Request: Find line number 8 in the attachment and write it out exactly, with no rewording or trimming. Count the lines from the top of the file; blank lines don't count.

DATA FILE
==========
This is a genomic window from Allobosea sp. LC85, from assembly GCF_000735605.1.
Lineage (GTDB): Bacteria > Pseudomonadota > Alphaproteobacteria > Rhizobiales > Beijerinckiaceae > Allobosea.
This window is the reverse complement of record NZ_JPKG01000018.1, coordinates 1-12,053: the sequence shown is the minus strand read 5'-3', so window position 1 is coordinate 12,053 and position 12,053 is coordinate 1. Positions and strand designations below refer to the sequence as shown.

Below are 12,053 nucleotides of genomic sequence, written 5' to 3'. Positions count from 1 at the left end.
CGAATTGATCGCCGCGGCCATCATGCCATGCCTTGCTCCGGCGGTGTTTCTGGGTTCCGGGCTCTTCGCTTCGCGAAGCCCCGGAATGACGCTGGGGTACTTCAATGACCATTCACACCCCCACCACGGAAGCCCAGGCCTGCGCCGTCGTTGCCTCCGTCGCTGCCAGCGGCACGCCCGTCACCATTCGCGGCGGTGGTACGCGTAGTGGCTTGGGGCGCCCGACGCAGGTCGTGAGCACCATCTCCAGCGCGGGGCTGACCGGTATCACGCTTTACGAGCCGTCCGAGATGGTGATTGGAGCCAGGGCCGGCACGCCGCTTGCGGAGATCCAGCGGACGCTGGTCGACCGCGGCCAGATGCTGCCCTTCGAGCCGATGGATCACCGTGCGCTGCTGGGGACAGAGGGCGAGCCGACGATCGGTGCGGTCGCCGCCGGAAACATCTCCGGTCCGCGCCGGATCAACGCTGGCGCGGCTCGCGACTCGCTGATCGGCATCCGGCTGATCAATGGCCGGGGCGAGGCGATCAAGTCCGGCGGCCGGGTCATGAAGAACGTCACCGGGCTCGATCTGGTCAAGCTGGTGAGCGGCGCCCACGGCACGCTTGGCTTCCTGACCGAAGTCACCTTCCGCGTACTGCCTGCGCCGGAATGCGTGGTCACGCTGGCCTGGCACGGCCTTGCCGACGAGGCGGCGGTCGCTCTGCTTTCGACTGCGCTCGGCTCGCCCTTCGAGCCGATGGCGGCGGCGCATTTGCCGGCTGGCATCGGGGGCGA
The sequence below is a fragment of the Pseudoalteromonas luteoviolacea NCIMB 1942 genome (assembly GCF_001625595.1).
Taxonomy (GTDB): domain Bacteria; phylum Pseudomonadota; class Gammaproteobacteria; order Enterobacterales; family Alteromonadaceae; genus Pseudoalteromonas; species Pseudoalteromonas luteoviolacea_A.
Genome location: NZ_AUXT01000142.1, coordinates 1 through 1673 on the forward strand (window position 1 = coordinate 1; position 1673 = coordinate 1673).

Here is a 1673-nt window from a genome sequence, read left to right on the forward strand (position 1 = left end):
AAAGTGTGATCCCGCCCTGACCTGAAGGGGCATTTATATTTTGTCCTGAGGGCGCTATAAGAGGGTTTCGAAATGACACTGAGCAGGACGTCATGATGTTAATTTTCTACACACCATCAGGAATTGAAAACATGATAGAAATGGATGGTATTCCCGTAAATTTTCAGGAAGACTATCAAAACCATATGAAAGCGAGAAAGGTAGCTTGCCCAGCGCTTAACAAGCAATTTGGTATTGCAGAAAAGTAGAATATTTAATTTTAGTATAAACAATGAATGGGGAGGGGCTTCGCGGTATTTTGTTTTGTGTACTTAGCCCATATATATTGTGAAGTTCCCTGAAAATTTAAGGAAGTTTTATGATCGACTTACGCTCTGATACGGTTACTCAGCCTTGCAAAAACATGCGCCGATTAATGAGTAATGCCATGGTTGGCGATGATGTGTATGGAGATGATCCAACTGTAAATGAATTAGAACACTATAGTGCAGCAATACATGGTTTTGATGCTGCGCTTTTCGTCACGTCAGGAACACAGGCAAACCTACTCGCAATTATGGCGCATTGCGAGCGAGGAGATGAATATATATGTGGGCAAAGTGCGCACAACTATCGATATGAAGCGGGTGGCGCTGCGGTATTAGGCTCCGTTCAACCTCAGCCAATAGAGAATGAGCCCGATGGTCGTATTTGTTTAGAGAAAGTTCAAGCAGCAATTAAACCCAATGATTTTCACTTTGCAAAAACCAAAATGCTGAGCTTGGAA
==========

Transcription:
Genome location: NZ_AUXT01000142.1, coordinates 1 through 1673 on the forward strand (window position 1 = coordinate 1; position 1673 = coordinate 1673).